Behind the Project: 400 Albert Street
The development at 400 Albert Street in Ottawa will produce two mixed-use towers in the downtown core combining rental, commercial and retail spaces within a complex three-storey podium joining the two towers at the base.
Entuitive is providing structural engineering services for the project, and Associate Robin Djuita recently shared his insights on some of the technical solutions that contributed to its design.
Robin, what can you tell us about the 400 Albert Street development?
On this project, we are providing structural engineering services for two purpose-built rental towers, 23- and 29-storeys each, which are connected at the base with a three-story podium. The podium will have designated amenity space for the rental units above and retail space on the ground floor. Construction of the three levels of underground parking is complete and slab placement is underway for the first level.
From the outset, I was drawn to the building design alone. The the curved corners and terracing on the North and South towers, with the transition into the commercial and retail space of the podium, would likely present a fun challenge.
What are some of the technical features of the design?
A change of program from residential to retail at the lower levels of the towers required greater space between columns. The change also forced us to think creatively about columns and wall placements to avoid the use of additional structural transfers, while accommodating the use of space intended.
At the podium levels where there is much more headroom, we were able to introduce transfer structures, and we proactively and creatively placed columns in an order that minimizes the number of transfers used. We didn’t want columns everywhere in the retail space, so in collaboration with our client and architects we reached a solution that is satisfactory for all parties.
The terracing (or step backs) at the east side of the North Tower also required careful coordination with various parties to ensure placement of vertical supports do not impact unit layouts negatively.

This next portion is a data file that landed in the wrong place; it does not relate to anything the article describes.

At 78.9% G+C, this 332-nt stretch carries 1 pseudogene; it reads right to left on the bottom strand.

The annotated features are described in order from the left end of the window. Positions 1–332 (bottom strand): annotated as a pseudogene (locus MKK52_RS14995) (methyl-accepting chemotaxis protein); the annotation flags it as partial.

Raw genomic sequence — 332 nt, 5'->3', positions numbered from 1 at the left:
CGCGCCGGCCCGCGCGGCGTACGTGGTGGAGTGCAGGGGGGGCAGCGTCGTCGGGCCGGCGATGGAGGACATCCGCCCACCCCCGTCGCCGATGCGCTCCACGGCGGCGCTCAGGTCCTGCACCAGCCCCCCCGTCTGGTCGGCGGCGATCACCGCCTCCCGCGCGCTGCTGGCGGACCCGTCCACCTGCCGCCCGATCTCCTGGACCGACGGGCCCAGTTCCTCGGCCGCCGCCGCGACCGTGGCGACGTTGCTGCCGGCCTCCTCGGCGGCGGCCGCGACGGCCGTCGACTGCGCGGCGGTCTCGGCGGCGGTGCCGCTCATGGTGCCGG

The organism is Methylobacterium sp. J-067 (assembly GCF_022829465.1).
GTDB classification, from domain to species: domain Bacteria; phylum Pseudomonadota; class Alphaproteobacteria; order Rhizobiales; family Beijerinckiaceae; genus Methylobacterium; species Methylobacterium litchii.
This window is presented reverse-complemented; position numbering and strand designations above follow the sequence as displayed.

What was the most exciting challenge of the design?
From an architectural design perspective, it’s preferred to not impede the view provided by the curved corners. This means that there are no columns at the corners of the buildings, requiring the use of the longer cantilevers.
In addition to the architect’s desire to not impede the view, the unique curvature of the building corners introduced longer cantilevers, which we solved with the creative placement of columns and thicker slabs on some levels.
Another challenge that we encountered is the design of the podium slab as a diaphragm adjoining two tall towers. Without an expansion joint in podium, the podium slabs have to be designed to account for tower movement away and/or into each each, putting the podium slab in tension, compression and shear.
Which structural considerations were made to account for this condition?
We developed a multi-tower 3D lateral ETABS model and performed dynamic (response spectrum) earthquake analysis to see how the towers behave in connection to each other. The stresses in the podium slabs, based on different dynamic earthquake models, are then analyzed and podium slabs are reinforced accordingly (and in addition to the demand of gravity analysis).
What other design considerations were made for this project?
We also made concentrated efforts to optimize the lateral design for this project. Victoria Sypher, the engineer responsible for the lateral design, developed and studied 3D lateral models with various framing options. The information from her study enabled us to strategically place structural elements that will be optimal for building performance in a higher seismic zone.
Thanks for taking us behind the project at 400 Albert Street, Robin!
If you’d like to learn more about this project, reach out to Robin Djuita.